The 99KW system is the largest community owned solar system in Australia offering everyday investors a 6.5% return for a 10 year period and the chance to help out the local bowling club, who will be gifted the system after 10 years of community ownership.
Installed in conjunction with Sunny afternoons and Southern Cross Solar what a lovely job for a lovely community. This system was featured in RenewEconomy which you can read about here.
Businesses of all shapes and sizes across Australia are turning to solar to reduce operating costs and Batemans Bay Soldiers Club is no exception.
Due to the complex roof structure the solar system had to be installed across multiple locations including cured, flat and tilted sections. Challenging; yes but all in a days work for MGA Solar.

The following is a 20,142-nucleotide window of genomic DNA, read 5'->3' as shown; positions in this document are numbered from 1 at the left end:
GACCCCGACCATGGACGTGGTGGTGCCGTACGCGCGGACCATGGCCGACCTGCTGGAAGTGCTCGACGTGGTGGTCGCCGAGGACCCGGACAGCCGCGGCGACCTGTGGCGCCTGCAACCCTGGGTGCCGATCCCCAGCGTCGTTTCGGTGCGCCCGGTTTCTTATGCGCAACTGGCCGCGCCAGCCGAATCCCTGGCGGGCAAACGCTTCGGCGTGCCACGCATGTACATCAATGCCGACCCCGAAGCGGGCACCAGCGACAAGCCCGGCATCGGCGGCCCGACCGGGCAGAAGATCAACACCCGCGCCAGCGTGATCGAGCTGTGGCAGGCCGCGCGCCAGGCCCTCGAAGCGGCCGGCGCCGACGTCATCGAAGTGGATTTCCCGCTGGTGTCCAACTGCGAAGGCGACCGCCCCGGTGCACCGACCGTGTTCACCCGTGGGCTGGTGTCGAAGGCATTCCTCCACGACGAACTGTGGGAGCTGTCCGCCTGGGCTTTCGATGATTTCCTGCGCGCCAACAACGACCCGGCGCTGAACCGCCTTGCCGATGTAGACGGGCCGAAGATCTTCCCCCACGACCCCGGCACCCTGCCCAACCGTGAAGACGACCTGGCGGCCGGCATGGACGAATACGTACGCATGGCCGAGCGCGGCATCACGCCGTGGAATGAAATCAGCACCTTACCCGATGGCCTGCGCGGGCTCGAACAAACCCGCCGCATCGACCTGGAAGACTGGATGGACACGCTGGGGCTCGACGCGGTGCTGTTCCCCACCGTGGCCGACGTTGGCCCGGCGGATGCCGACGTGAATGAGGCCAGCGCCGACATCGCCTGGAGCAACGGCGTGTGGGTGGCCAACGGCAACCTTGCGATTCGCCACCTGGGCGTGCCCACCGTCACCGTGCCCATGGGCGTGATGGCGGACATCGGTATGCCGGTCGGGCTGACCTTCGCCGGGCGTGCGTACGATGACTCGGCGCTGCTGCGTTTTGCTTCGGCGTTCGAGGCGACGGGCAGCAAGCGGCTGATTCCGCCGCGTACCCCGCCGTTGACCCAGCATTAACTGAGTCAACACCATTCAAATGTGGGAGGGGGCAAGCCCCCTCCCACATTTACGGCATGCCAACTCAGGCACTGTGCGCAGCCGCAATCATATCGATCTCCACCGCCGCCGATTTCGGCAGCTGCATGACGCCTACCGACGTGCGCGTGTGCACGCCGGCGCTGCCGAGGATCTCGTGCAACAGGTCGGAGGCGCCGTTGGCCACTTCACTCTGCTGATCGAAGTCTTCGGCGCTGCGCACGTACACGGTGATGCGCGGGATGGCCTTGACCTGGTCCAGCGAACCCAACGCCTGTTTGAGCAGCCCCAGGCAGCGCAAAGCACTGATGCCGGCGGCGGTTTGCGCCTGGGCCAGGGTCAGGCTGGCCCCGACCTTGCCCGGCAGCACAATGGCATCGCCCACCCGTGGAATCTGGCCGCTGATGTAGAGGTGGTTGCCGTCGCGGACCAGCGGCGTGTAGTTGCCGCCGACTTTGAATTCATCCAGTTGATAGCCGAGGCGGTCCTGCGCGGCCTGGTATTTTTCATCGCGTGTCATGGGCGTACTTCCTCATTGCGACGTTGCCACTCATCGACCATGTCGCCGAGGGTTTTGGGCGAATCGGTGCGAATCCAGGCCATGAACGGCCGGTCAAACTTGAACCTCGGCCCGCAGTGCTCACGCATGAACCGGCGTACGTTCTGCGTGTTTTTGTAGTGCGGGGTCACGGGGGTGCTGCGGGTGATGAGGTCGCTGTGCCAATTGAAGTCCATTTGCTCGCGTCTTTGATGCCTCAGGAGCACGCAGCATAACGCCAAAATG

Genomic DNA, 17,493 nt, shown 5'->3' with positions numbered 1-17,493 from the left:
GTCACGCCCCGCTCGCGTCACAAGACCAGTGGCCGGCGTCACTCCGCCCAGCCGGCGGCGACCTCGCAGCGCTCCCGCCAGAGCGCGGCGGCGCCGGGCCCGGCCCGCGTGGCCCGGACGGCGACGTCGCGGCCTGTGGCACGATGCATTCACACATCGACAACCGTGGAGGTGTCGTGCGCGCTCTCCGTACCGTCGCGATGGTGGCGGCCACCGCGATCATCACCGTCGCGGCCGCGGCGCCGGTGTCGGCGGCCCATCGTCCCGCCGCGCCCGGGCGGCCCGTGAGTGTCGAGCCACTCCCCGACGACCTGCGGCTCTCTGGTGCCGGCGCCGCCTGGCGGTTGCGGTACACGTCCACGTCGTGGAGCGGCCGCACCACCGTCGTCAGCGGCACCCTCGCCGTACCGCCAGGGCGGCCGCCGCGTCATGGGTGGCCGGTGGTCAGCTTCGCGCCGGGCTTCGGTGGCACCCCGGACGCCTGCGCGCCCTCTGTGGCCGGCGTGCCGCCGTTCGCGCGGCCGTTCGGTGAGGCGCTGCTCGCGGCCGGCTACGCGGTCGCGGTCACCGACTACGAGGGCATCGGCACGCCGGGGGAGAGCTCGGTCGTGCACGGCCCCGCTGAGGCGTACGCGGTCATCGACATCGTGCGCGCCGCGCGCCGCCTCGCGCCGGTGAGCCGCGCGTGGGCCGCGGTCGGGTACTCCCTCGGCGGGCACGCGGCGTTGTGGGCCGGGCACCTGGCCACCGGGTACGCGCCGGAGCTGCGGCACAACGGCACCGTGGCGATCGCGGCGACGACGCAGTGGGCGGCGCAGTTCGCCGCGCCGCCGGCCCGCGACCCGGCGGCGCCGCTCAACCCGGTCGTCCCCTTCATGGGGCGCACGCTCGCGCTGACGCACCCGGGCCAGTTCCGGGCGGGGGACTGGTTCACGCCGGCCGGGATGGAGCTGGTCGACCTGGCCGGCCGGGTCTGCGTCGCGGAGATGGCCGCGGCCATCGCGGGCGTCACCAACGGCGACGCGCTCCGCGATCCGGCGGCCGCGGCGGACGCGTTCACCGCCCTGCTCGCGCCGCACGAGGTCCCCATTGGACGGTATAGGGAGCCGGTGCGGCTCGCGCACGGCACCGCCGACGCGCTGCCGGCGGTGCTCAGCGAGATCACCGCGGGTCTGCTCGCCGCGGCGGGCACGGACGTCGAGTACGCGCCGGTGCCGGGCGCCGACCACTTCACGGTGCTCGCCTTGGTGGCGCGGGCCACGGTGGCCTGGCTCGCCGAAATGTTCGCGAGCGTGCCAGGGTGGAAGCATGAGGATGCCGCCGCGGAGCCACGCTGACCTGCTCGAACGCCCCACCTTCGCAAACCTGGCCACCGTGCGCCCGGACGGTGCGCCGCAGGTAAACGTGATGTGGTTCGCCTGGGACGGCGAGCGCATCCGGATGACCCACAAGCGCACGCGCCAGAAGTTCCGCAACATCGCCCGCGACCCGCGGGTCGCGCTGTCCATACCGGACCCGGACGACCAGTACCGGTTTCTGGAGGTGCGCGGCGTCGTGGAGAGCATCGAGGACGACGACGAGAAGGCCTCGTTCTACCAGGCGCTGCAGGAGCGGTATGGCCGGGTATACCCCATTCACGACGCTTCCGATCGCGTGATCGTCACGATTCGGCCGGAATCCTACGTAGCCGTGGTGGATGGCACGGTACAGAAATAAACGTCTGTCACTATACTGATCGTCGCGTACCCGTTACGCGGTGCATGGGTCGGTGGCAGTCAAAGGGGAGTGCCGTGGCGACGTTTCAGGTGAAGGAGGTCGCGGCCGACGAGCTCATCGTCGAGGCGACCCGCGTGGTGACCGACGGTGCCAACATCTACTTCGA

Being on the lovely South Coast of New South wales it’s located close to the water and exposed to occasionally extreme weather conditions. Our mounting systems therefore had to be very robust and properly engineered to cope. We also helped design and install a custom shelter for the inverters and associated switchgear to ensure they have a long and trouble free life.
Installed in conjunction with Sunny Afternoons and Southern Cross Solar this project was very time consuming but lucky for us a cold beer in the afternoons wasn’t far away.
The Sustainable Buildings Research Centre is located at the aptly named Innovation Campus, Wollongong University.
The centre has been established to provide a hub for Academia to create, develop, and implement cutting edge sustainable building concepts and the building is on its way towards a 6 Star Green Star rating.